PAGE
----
What are Login Links in Laravel, and How to use them for Development?

Laravel is a straightforward cross-platform PHP framework that developers use to build web applications. However, understanding the features and benefits of the framework requires a deeper drive. 

It allows the developers to take full advantage of the extensive library of pre-programmed functions such as routing, authentication, and HTML templates. And access to the enormous library makes it simple to build web applications. 

Additionally, it offers a highly functional developmental environment for app development. Laravel uses object-relational mapping for simplified data access. As a result, it helps make robust applications and minimizes the coding process.

What is a login link, and why should you use it?

When developing an application with the admin section, there will be a seed test to log in. However, for large teams that work on multiple applications, it will become difficult to track the login process. 

It is a tedious task to keep track of credentials and logins. Also, it depends on the user account you choose, as it can vary depending on the company. Logging in a user with a different role is complex. Also, login links are an essential package that solves the problem as it offers a component to render the login link. When you click on the link, you will be logged in. 

How can you render a login link?

Log in to the local environment:

In the login view, you can add an x-login link component to show the login link. @env(‘local’ ensures that all the links are rendered in the local environment. 

@env(‘local’)

    <div class=”space-y-2″>

        <x-login-link email=”[email protected]” label=”Login as admin”/>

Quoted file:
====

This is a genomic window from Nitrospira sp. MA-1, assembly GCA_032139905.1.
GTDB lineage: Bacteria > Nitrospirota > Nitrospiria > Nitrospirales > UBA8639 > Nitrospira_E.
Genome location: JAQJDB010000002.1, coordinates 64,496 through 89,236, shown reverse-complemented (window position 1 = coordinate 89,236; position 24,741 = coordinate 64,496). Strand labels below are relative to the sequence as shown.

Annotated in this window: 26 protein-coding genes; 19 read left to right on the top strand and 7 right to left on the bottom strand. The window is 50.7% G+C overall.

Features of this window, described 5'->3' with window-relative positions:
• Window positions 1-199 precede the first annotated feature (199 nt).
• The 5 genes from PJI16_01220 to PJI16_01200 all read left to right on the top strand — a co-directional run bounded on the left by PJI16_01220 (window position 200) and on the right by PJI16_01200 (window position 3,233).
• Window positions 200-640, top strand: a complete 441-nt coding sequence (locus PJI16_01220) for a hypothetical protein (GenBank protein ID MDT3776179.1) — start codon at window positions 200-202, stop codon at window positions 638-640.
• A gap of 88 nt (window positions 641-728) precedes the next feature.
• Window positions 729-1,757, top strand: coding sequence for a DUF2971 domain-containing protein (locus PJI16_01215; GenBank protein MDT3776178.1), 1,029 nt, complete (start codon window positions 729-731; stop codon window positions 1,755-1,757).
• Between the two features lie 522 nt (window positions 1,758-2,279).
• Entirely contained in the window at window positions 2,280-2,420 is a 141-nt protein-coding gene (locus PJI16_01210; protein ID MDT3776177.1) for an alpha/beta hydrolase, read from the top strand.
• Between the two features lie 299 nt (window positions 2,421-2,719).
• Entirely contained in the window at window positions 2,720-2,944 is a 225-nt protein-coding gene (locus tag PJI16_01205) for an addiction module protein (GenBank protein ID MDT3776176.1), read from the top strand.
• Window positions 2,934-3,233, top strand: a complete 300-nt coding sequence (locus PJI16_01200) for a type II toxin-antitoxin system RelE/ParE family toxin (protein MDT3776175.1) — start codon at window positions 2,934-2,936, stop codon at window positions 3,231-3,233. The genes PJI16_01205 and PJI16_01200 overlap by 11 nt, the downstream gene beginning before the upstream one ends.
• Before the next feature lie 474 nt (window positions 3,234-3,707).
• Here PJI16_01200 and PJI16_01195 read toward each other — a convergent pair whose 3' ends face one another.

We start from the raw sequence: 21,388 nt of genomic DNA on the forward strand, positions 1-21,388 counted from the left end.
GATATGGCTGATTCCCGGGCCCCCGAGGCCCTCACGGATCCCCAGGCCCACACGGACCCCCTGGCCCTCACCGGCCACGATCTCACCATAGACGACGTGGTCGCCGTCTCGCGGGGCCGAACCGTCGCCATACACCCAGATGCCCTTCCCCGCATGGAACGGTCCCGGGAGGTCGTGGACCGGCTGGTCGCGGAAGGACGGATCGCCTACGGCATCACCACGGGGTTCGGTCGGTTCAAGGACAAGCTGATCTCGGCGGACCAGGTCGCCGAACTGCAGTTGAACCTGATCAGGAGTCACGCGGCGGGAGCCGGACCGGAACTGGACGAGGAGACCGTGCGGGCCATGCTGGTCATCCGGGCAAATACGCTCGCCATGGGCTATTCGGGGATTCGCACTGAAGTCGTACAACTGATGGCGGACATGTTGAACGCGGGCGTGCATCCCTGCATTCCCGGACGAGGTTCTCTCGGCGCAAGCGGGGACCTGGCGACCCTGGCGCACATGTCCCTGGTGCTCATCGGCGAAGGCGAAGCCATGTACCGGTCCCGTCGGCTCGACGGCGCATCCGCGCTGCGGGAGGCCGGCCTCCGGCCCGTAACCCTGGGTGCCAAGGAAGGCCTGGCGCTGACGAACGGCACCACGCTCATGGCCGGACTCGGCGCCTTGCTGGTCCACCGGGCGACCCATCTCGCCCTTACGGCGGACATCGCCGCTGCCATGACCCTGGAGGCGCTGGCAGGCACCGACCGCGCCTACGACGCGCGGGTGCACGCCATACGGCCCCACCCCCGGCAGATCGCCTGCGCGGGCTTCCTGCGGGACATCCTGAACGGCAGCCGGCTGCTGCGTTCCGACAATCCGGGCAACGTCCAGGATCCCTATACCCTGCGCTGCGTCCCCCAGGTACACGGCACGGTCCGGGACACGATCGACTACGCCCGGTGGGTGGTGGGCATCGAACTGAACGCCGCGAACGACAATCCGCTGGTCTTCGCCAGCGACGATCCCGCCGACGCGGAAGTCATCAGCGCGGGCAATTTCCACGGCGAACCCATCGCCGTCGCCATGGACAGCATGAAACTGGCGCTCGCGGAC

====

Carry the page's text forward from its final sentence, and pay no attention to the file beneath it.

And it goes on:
<x-login-link email=”[email protected]” label=”Login as regular user”/>

    </div>

@endenv

The view will be different in the browser and may look something like the login page you see on the website. 

It shouldn’t be used in the publicly reachable environment if it is meant for the local environment. 

Installation process

  • It is easy to install the package via the composer. 

Composer require spatie/laravel-login-link

There is also an option for publishing the config file.

Php artisan vendor:publish –tag=”login-link-config”

Here are some of the public config rules you must know about:

using Spatie\LoginLink\Http\Controllers\LoginLinkController;

return [

    /*

     * Login links will only work in these environments. In all

     * other environments, an exemption will be thrown.

     */

    ‘allowed_environments’ => [‘local’],

    /*

     * The package will involuntarily create a user model when trying

     * to log in a user that doesn’t exist.

     */

    ‘automatically_create_missing_users’ => true,

    /*

     * The user model that should be logged in. If this is set to `null`

     * we’ll take a look at the model used for the `users`

     * provider in config/auth.php

     */

    ‘user_model’ => null,

    /*